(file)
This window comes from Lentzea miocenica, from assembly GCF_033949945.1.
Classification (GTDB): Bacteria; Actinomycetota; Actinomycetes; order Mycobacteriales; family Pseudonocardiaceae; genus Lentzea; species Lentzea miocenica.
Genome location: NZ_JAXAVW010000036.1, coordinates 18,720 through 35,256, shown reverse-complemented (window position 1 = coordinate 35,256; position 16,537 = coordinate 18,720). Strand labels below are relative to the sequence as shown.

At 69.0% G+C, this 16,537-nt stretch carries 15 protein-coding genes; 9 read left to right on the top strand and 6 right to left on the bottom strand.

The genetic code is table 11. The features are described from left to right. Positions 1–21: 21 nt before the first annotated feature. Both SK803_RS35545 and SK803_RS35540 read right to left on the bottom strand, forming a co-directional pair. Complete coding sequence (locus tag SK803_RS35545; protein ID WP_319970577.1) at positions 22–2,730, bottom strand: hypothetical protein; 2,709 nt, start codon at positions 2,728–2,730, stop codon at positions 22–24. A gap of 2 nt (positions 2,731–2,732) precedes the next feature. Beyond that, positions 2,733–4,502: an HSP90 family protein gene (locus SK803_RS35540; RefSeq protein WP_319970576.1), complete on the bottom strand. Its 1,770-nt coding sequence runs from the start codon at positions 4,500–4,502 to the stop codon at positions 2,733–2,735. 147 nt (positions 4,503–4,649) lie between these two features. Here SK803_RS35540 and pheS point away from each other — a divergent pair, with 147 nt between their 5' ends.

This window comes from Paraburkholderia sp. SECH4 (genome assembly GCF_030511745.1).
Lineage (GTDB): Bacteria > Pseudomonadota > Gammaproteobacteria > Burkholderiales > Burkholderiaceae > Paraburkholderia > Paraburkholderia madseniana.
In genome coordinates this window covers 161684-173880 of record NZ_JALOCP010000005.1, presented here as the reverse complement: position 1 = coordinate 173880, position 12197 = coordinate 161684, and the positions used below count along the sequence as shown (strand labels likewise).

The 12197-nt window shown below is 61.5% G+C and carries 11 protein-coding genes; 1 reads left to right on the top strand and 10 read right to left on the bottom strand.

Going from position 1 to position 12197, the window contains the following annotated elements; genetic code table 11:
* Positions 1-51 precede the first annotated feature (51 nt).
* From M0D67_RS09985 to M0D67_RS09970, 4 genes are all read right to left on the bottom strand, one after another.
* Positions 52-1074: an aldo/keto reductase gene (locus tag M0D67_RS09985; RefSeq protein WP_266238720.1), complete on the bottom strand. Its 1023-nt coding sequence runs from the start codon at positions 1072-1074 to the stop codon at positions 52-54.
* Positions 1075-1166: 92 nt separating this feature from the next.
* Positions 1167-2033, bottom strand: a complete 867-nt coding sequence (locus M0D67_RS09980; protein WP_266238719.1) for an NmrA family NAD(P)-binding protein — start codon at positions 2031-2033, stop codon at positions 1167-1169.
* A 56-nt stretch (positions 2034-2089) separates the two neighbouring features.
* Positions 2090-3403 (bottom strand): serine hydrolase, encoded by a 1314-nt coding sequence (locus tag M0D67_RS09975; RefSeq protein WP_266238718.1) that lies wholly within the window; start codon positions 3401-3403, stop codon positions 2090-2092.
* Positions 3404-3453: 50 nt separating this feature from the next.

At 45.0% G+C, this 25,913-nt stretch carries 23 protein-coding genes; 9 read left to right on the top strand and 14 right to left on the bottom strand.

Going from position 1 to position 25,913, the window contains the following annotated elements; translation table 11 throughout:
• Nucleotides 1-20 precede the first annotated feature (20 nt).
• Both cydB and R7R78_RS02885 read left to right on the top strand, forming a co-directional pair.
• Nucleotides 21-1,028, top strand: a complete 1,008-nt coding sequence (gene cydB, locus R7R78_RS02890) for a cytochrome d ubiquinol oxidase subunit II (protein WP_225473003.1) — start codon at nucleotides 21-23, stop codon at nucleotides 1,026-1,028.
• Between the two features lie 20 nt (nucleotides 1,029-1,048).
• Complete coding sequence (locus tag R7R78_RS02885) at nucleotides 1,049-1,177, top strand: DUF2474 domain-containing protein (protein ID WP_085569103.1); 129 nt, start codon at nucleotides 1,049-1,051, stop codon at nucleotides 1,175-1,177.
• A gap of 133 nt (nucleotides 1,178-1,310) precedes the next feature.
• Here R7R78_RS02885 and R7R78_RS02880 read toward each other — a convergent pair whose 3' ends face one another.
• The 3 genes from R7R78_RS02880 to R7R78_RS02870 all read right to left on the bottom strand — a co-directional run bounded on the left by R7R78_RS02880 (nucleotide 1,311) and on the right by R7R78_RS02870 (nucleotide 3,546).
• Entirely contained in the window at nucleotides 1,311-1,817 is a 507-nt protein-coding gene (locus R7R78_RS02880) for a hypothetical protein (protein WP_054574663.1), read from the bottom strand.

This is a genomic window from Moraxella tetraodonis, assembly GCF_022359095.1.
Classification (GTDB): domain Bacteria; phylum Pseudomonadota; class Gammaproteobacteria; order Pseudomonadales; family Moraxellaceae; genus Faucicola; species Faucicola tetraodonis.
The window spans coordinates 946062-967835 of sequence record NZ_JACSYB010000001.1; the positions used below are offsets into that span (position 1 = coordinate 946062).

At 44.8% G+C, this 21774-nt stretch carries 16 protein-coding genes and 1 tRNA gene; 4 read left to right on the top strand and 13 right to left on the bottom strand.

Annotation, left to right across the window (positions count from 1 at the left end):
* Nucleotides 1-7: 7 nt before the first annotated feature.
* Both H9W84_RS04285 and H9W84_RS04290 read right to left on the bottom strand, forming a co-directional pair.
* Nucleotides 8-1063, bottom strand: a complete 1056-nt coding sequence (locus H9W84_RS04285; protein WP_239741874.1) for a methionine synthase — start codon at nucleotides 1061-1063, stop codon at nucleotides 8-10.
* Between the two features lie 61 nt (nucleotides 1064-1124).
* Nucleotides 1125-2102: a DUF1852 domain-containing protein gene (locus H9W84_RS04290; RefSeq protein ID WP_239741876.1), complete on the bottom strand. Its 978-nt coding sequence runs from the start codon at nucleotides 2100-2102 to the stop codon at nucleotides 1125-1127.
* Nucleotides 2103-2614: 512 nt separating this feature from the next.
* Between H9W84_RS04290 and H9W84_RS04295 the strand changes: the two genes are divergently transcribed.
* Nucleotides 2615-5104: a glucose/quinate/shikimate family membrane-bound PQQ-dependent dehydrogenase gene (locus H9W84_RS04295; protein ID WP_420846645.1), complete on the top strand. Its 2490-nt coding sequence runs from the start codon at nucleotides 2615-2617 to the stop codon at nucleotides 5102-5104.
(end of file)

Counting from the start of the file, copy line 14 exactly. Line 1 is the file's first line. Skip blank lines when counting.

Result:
* Positions 1075-1166: 92 nt separating this feature from the next.